Now, this might strike many of you as one of those "Well, duh!" moments (I have a lot of those). But the fact is, while much has been written about MEN not reading books written by women, we don't hear so much about the reverse.

In thinking over my own reading history, I can honestly say that I read books written by both genders. Yet I refuse to buy a love story written by a man unless I know in advance it ends happily (no Bridges of Madison County, The Notebook, or Cold Mountain for me. Seriously; what is it with you guys? Afraid that if a couple live "happily ever after," critics will think you write like a girl?). And--the ultimate irony--I'm also leery of suspense and thrillers written by women, largely because I've found in the past that they generally don't give me what I'm looking for. That said, though, I'm always open minded. (Or at least, I try to be.)

Interestingly, my friend revealed her thoughts on male authors because she was in the middle of reading a book, written by a man, that was giving her all the emotion and character interaction she craved and normally assumed she wouldn't find in book with a male name on the cover.

So what about you? Do you find that you have expectations based on an author's gender? Does an author's gender influence your buying habits, and if so, in what way?

Sunday, August 05, 2012

SOLA's 2012 Writers' Retreat

This past weekend our local RWA chapter, SOLA, held its annual writers' retreat at a wonderful old plantation house down in Plaquemines Parish. Steve and I volunteered to give a workshop we entitled "Secrets from the Bestseller List," which was basically an examination of certain characteristics all bestselling books (even the most godawfully written ones) have in common, and what writers can learn from them.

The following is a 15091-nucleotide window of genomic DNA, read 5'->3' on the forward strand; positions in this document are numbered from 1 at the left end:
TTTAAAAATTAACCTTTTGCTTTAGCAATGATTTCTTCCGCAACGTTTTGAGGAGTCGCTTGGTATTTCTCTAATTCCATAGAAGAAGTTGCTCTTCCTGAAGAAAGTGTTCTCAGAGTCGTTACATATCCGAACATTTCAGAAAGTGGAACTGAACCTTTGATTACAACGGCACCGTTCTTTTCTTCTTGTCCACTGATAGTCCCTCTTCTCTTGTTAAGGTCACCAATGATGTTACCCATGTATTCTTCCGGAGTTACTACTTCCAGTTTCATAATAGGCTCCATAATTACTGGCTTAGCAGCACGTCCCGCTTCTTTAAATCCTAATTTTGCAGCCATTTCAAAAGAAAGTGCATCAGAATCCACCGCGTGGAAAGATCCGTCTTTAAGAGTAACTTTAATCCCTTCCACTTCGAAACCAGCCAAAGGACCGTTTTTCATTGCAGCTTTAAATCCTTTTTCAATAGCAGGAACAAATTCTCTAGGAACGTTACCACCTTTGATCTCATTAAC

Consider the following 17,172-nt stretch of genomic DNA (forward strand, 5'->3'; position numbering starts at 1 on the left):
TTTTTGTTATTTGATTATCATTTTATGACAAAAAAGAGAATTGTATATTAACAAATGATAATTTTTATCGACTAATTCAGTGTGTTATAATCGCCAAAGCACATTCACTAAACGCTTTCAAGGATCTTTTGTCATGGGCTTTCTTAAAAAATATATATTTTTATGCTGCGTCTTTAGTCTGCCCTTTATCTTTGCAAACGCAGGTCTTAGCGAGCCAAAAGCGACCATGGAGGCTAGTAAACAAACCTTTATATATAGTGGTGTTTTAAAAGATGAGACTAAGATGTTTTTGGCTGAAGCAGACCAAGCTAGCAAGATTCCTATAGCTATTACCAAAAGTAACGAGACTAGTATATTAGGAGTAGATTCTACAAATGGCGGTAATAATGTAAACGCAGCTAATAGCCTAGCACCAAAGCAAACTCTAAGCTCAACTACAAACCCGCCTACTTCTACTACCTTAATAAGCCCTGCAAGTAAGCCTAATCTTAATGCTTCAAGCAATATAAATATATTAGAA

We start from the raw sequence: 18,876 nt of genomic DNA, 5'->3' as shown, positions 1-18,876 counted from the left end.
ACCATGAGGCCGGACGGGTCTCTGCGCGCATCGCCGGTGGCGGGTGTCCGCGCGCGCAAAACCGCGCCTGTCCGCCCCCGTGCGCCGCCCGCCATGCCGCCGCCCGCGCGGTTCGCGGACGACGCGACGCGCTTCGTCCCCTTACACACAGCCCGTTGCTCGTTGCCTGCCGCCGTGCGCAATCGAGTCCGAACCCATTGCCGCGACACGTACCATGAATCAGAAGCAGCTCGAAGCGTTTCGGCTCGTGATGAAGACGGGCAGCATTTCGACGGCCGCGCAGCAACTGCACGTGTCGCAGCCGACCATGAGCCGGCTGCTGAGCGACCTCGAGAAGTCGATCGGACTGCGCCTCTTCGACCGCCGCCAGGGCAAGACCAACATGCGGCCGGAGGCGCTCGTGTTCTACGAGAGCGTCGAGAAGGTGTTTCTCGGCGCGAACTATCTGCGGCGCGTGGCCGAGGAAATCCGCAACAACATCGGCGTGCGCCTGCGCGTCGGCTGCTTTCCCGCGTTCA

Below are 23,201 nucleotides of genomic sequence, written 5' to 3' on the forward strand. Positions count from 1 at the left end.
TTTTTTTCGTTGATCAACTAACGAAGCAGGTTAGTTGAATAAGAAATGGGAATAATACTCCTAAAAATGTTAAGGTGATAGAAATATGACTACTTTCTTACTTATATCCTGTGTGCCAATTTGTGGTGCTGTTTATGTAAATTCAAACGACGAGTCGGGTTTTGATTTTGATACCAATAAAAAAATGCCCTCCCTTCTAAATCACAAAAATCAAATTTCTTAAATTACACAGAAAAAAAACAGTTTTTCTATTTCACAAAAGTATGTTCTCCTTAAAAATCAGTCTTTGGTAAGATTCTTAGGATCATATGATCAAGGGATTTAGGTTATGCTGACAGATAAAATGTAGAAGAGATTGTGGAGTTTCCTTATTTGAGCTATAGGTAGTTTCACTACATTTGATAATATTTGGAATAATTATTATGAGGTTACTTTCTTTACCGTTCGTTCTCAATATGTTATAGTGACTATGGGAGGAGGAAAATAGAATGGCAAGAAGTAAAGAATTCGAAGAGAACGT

This was SOLA's first time at Woodland, built in the 1830s and the only plantation house south of New Orleans still standing on the west bank of the Mississippi. The hotel is advertised as "rustic," which makes it sound considerably rougher than it is. The old house has been plumbed and wired with electricity (it wasn't when the present owners bought it back in 1997!), and while I wouldn't call the accommodation slick, it's more than comfortable. And in terms of ambiance, it is simply unbeatable. The sense of staying in an old home, as opposed to a hotel, is very real. Guests have the run of the entire plantation house, which consists of the central hall...

a large conference room....

and nine original bedrooms.

The house is considerably larger than it looks from the outside, probably because the 14 foot ceilings fool the eye and distort the perspective. The office, kitchen and restaurant are in what was once an old nineteenth century church...

And I am not exaggerating when I say the chef is world class. Steve and I stayed an extra night by ourselves and enjoyed a six course meal so exquisite we've decided it would be worth making the drive down to Woodland some evening simply for the restaurant.

If you think the plantation looks vaguely familiar, that's because a print for the old house is on the label of Southern Comfort bottles. Sunday morning, before we left, Steve and I went for a walk toward the nearby river, and came upon this sign...